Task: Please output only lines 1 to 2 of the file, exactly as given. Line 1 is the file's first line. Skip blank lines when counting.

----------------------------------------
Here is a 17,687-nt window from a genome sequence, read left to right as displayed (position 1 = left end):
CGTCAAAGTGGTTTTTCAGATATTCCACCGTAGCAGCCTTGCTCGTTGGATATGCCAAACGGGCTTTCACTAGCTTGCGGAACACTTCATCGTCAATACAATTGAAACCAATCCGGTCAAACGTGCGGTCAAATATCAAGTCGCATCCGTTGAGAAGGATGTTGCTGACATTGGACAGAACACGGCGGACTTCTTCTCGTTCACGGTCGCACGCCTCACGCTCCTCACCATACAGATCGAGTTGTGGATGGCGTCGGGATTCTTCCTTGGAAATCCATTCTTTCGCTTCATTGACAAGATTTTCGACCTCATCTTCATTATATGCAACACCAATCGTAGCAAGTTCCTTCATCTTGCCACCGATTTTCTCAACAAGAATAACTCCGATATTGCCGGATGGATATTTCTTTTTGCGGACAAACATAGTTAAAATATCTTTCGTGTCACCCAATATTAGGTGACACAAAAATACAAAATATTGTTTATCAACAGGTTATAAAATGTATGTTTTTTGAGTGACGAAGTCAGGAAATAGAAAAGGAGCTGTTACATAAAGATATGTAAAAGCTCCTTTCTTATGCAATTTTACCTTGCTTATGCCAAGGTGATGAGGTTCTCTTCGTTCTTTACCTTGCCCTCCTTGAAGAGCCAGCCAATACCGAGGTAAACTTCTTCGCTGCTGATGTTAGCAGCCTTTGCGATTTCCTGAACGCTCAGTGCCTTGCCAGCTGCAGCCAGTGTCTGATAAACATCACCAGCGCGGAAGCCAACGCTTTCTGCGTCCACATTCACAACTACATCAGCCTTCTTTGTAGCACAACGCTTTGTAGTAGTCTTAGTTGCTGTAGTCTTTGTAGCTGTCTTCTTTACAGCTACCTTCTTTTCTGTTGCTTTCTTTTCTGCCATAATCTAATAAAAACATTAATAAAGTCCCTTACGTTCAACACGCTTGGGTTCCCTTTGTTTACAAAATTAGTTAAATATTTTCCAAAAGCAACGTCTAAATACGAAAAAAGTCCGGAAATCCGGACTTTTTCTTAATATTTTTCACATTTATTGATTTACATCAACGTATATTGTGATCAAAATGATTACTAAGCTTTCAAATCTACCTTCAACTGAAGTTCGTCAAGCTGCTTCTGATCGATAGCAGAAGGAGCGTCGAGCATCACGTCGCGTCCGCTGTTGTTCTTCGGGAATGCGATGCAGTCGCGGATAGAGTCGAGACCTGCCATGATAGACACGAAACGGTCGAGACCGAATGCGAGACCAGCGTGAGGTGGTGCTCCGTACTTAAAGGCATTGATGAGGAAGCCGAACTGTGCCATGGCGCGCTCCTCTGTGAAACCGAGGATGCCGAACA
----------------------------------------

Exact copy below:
Here is a 17,687-nt window from a genome sequence, read left to right as displayed (position 1 = left end):
CGTCAAAGTGGTTTTTCAGATATTCCACCGTAGCAGCCTTGCTCGTTGGATATGCCAAACGGGCTTTCACTAGCTTGCGGAACACTTCATCGTCAATACAATTGAAACCAATCCGGTCAAACGTGCGGTCAAATATCAAGTCGCATCCGTTGAGAAGGATGTTGCTGACATTGGACAGAACACGGCGGACTTCTTCTCGTTCACGGTCGCACGCCTCACGCTCCTCACCATACAGATCGAGTTGTGGATGGCGTCGGGATTCTTCCTTGGAAATCCATTCTTTCGCTTCATTGACAAGATTTTCGACCTCATCTTCATTATATGCAACACCAATCGTAGCAAGTTCCTTCATCTTGCCACCGATTTTCTCAACAAGAATAACTCCGATATTGCCGGATGGATATTTCTTTTTGCGGACAAACATAGTTAAAATATCTTTCGTGTCACCCAATATTAGGTGACACAAAAATACAAAATATTGTTTATCAACAGGTTATAAAATGTATGTTTTTTGAGTGACGAAGTCAGGAAATAGAAAAGGAGCTGTTACATAAAGATATGTAAAAGCTCCTTTCTTATGCAATTTTACCTTGCTTATGCCAAGGTGATGAGGTTCTCTTCGTTCTTTACCTTGCCCTCCTTGAAGAGCCAGCCAATACCGAGGTAAACTTCTTCGCTGCTGATGTTAGCAGCCTTTGCGATTTCCTGAACGCTCAGTGCCTTGCCAGCTGCAGCCAGTGTCTGATAAACATCACCAGCGCGGAAGCCAACGCTTTCTGCGTCCACATTCACAACTACATCAGCCTTCTTTGTAGCACAACGCTTTGTAGTAGTCTTAGTTGCTGTAGTCTTTGTAGCTGTCTTCTTTACAGCTACCTTCTTTTCTGTTGCTTTCTTTTCTGCCATAATCTAATAAAAACATTAATAAAGTCCCTTACGTTCAACACGCTTGGGTTCCCTTTGTTTACAAAATTAGTTAAATATTTTCCAAAAGCAACGTCTAAATACGAAAAAAGTCCGGAAATCCGGACTTTTTCTTAATATTTTTCACATTTATTGATTTACATCAACGTATATTGTGATCAAAATGATTACTAAGCTTTCAAATCTACCTTCAACTGAAGTTCGTCAAGCTGCTTCTGATCGATAGCAGAAGGAGCGTCGAGCATCACGTCGCGTCCGCTGTTGTTCTTCGGGAATGCGATGCAGTCGCGGATAGAGTCGAGACCTGCCATGATAGACACGAAACGGTCGAGACCGAATGCGAGACCAGCGTGAGGTGGTGCTCCGTACTTAAAGGCATTGATGAGGAAGCCGAACTGTGCCATGGCGCGCTCCTCTGTGAAACCGAGGATGCCGAACA